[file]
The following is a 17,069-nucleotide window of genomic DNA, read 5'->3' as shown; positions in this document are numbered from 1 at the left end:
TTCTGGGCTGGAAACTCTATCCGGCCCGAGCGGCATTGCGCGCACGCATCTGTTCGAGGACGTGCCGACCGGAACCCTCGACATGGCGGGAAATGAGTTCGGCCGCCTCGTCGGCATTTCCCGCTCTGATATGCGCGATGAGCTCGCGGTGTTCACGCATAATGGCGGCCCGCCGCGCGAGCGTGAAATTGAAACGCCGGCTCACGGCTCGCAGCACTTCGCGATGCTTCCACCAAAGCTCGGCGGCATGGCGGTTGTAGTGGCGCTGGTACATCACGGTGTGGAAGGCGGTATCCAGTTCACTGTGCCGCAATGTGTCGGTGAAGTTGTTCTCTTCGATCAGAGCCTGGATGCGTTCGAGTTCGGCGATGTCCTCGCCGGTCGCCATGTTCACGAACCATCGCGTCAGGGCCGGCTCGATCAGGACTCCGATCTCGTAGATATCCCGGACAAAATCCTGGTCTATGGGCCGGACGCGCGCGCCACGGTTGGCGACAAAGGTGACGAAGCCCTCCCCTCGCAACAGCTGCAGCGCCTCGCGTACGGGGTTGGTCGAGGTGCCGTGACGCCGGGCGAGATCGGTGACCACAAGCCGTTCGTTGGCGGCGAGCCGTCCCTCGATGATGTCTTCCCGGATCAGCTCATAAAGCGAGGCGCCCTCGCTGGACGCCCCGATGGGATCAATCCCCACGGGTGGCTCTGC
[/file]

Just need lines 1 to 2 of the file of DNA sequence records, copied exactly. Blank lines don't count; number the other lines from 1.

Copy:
The following is a 17,069-nucleotide window of genomic DNA, read 5'->3' as shown; positions in this document are numbered from 1 at the left end:
TTCTGGGCTGGAAACTCTATCCGGCCCGAGCGGCATTGCGCGCACGCATCTGTTCGAGGACGTGCCGACCGGAACCCTCGACATGGCGGGAAATGAGTTCGGCCGCCTCGTCGGCATTTCCCGCTCTGATATGCGCGATGAGCTCGCGGTGTTCACGCATAATGGCGGCCCGCCGCGCGAGCGTGAAATTGAAACGCCGGCTCACGGCTCGCAGCACTTCGCGATGCTTCCACCAAAGCTCGGCGGCATGGCGGTTGTAGTGGCGCTGGTACATCACGGTGTGGAAGGCGGTATCCAGTTCACTGTGCCGCAATGTGTCGGTGAAGTTGTTCTCTTCGATCAGAGCCTGGATGCGTTCGAGTTCGGCGATGTCCTCGCCGGTCGCCATGTTCACGAACCATCGCGTCAGGGCCGGCTCGATCAGGACTCCGATCTCGTAGATATCCCGGACAAAATCCTGGTCTATGGGCCGGACGCGCGCGCCACGGTTGGCGACAAAGGTGACGAAGCCCTCCCCTCGCAACAGCTGCAGCGCCTCGCGTACGGGGTTGGTCGAGGTGCCGTGACGCCGGGCGAGATCGGTGACCACAAGCCGTTCGTTGGCGGCGAGCCGTCCCTCGATGATGTCTTCCCGGATCAGCTCATAAAGCGAGGCGCCCTCGCTGGACGCCCCGATGGGATCAATCCCCACGGGTGGCTCTGC